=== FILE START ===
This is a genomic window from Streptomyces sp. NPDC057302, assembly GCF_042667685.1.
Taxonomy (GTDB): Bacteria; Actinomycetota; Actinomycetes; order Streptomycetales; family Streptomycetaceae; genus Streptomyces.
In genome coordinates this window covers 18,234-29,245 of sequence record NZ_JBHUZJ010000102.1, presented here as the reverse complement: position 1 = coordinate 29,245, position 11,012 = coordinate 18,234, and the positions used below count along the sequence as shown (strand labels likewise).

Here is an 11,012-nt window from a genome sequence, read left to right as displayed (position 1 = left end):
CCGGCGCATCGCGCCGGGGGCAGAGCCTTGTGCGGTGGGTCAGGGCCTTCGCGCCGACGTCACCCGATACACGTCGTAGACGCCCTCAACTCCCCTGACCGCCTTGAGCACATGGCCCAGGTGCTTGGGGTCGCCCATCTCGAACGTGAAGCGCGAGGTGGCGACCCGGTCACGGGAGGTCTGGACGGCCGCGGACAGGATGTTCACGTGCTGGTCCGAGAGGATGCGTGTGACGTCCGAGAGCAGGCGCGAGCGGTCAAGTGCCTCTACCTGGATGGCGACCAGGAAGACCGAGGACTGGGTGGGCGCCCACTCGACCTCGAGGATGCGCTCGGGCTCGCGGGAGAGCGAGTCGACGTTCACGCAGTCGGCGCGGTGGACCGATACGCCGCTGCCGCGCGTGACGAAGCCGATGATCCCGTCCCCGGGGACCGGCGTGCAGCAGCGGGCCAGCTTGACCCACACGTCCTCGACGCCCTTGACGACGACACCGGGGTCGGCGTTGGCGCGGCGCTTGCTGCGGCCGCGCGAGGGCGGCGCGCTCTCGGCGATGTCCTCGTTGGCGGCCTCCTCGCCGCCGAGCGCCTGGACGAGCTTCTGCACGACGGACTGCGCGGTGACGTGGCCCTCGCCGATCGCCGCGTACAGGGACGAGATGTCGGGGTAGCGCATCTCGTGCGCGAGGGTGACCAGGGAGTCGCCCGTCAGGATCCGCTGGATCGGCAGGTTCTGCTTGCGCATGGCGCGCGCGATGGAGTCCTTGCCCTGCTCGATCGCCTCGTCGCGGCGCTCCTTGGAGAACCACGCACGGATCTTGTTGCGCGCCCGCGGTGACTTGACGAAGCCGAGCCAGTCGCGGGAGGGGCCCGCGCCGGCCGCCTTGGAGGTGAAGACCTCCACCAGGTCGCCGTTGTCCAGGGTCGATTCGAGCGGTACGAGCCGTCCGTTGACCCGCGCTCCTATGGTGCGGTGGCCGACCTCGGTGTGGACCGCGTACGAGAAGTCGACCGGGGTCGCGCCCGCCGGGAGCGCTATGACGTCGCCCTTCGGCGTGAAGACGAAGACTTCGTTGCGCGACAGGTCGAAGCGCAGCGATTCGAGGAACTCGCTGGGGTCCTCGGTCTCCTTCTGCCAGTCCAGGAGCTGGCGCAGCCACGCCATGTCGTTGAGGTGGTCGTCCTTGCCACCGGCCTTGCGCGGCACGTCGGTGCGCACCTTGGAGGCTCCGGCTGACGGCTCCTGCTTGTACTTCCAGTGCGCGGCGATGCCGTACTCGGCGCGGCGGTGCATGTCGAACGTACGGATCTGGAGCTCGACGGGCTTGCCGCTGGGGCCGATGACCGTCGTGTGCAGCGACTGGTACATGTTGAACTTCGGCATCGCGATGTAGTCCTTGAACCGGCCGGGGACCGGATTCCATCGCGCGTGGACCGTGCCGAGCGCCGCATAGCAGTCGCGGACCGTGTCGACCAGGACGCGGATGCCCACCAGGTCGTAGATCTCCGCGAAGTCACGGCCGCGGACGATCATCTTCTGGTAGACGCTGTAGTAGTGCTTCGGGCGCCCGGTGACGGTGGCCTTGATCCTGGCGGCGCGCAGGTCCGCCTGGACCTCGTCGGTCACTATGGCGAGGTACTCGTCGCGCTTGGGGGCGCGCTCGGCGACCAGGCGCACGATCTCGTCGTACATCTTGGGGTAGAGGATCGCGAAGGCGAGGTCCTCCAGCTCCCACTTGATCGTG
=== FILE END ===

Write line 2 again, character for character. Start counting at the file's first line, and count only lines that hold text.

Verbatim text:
Taxonomy (GTDB): Bacteria; Actinomycetota; Actinomycetes; order Streptomycetales; family Streptomycetaceae; genus Streptomyces.